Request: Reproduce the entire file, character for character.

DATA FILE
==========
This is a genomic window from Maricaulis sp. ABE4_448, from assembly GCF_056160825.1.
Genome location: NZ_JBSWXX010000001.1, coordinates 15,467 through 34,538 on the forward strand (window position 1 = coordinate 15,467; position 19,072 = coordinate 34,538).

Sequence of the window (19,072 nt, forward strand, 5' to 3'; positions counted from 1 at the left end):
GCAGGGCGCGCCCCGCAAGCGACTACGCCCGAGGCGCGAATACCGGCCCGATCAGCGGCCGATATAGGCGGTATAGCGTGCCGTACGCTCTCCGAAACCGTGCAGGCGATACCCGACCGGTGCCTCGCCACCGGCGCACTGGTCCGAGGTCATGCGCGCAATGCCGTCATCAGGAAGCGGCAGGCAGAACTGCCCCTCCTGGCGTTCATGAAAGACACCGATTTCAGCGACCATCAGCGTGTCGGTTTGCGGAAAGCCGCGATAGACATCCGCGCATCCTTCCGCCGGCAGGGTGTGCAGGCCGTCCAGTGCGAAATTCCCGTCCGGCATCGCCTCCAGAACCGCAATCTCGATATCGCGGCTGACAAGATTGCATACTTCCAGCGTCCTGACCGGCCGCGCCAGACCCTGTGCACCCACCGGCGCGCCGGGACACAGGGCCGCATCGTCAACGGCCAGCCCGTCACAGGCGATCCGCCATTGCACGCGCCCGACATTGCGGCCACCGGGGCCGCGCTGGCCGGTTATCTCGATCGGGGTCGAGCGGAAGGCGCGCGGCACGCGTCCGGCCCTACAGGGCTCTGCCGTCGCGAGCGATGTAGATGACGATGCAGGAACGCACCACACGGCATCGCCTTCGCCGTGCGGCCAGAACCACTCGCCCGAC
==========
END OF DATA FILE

This is a genomic window from Maricaulis sp. ABE4_448, from assembly GCF_056160825.1.
Genome location: NZ_JBSWXX010000001.1, coordinates 15,467 through 34,538 on the forward strand (window position 1 = coordinate 15,467; position 19,072 = coordinate 34,538).

Sequence of the window (19,072 nt, forward strand, 5' to 3'; positions counted from 1 at the left end):
GCAGGGCGCGCCCCGCAAGCGACTACGCCCGAGGCGCGAATACCGGCCCGATCAGCGGCCGATATAGGCGGTATAGCGTGCCGTACGCTCTCCGAAACCGTGCAGGCGATACCCGACCGGTGCCTCGCCACCGGCGCACTGGTCCGAGGTCATGCGCGCAATGCCGTCATCAGGAAGCGGCAGGCAGAACTGCCCCTCCTGGCGTTCATGAAAGACACCGATTTCAGCGACCATCAGCGTGTCGGTTTGCGGAAAGCCGCGATAGACATCCGCGCATCCTTCCGCCGGCAGGGTGTGCAGGCCGTCCAGTGCGAAATTCCCGTCCGGCATCGCCTCCAGAACCGCAATCTCGATATCGCGGCTGACAAGATTGCATACTTCCAGCGTCCTGACCGGCCGCGCCAGACCCTGTGCACCCACCGGCGCGCCGGGACACAGGGCCGCATCGTCAACGGCCAGCCCGTCACAGGCGATCCGCCATTGCACGCGCCCGACATTGCGGCCACCGGGGCCGCGCTGGCCGGTTATCTCGATCGGGGTCGAGCGGAAGGCGCGCGGCACGCGTCCGGCCCTACAGGGCTCTGCCGTCGCGAGCGATGTAGATGACGATGCAGGAACGCACCACACGGCATCGCCTTCGCCGTGCGGCCAGAACCACTCGCCCGAC